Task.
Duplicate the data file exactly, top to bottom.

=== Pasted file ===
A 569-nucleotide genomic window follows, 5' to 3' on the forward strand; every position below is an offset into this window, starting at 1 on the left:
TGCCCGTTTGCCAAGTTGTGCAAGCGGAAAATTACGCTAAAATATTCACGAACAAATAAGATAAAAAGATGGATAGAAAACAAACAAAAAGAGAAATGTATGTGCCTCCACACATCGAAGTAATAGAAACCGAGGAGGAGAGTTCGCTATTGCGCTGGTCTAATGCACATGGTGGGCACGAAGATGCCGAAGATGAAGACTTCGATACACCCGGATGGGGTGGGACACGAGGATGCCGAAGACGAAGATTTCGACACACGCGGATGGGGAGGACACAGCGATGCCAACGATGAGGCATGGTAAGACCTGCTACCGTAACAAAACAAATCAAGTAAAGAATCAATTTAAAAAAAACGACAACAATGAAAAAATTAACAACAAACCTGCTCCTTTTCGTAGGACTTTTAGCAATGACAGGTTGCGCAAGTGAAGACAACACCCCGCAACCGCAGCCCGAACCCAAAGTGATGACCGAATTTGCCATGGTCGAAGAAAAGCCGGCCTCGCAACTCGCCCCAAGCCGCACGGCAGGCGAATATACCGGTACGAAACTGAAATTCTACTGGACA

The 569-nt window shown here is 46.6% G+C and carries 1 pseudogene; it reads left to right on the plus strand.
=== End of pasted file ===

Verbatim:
A 569-nucleotide genomic window follows, 5' to 3' on the forward strand; every position below is an offset into this window, starting at 1 on the left:
TGCCCGTTTGCCAAGTTGTGCAAGCGGAAAATTACGCTAAAATATTCACGAACAAATAAGATAAAAAGATGGATAGAAAACAAACAAAAAGAGAAATGTATGTGCCTCCACACATCGAAGTAATAGAAACCGAGGAGGAGAGTTCGCTATTGCGCTGGTCTAATGCACATGGTGGGCACGAAGATGCCGAAGATGAAGACTTCGATACACCCGGATGGGGTGGGACACGAGGATGCCGAAGACGAAGATTTCGACACACGCGGATGGGGAGGACACAGCGATGCCAACGATGAGGCATGGTAAGACCTGCTACCGTAACAAAACAAATCAAGTAAAGAATCAATTTAAAAAAAACGACAACAATGAAAAAATTAACAACAAACCTGCTCCTTTTCGTAGGACTTTTAGCAATGACAGGTTGCGCAAGTGAAGACAACACCCCGCAACCGCAGCCCGAACCCAAAGTGATGACCGAATTTGCCATGGTCGAAGAAAAGCCGGCCTCGCAACTCGCCCCAAGCCGCACGGCAGGCGAATATACCGGTACGAAACTGAAATTCTACTGGACA

The 569-nt window shown here is 46.6% G+C and carries 1 pseudogene; it reads left to right on the plus strand.